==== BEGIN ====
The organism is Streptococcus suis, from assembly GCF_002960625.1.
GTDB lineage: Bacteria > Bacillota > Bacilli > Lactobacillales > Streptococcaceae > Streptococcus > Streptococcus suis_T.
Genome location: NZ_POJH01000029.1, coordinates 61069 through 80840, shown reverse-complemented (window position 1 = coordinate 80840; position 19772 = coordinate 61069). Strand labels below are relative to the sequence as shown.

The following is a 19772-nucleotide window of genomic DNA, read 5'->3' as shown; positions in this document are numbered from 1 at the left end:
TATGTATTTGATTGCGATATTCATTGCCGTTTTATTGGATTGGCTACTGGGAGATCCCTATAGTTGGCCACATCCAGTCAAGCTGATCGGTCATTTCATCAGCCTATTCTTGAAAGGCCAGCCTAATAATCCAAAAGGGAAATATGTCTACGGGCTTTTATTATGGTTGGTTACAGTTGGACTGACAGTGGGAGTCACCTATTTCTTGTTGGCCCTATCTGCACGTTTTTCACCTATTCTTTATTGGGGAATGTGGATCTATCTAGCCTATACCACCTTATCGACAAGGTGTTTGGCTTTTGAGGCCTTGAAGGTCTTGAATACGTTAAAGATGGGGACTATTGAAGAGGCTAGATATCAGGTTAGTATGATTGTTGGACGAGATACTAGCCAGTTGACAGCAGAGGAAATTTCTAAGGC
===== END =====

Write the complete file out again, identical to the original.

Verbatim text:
The organism is Streptococcus suis, from assembly GCF_002960625.1.
GTDB lineage: Bacteria > Bacillota > Bacilli > Lactobacillales > Streptococcaceae > Streptococcus > Streptococcus suis_T.
Genome location: NZ_POJH01000029.1, coordinates 61069 through 80840, shown reverse-complemented (window position 1 = coordinate 80840; position 19772 = coordinate 61069). Strand labels below are relative to the sequence as shown.

The following is a 19772-nucleotide window of genomic DNA, read 5'->3' as shown; positions in this document are numbered from 1 at the left end:
TATGTATTTGATTGCGATATTCATTGCCGTTTTATTGGATTGGCTACTGGGAGATCCCTATAGTTGGCCACATCCAGTCAAGCTGATCGGTCATTTCATCAGCCTATTCTTGAAAGGCCAGCCTAATAATCCAAAAGGGAAATATGTCTACGGGCTTTTATTATGGTTGGTTACAGTTGGACTGACAGTGGGAGTCACCTATTTCTTGTTGGCCCTATCTGCACGTTTTTCACCTATTCTTTATTGGGGAATGTGGATCTATCTAGCCTATACCACCTTATCGACAAGGTGTTTGGCTTTTGAGGCCTTGAAGGTCTTGAATACGTTAAAGATGGGGACTATTGAAGAGGCTAGATATCAGGTTAGTATGATTGTTGGACGAGATACTAGCCAGTTGACAGCAGAGGAAATTTCTAAGGC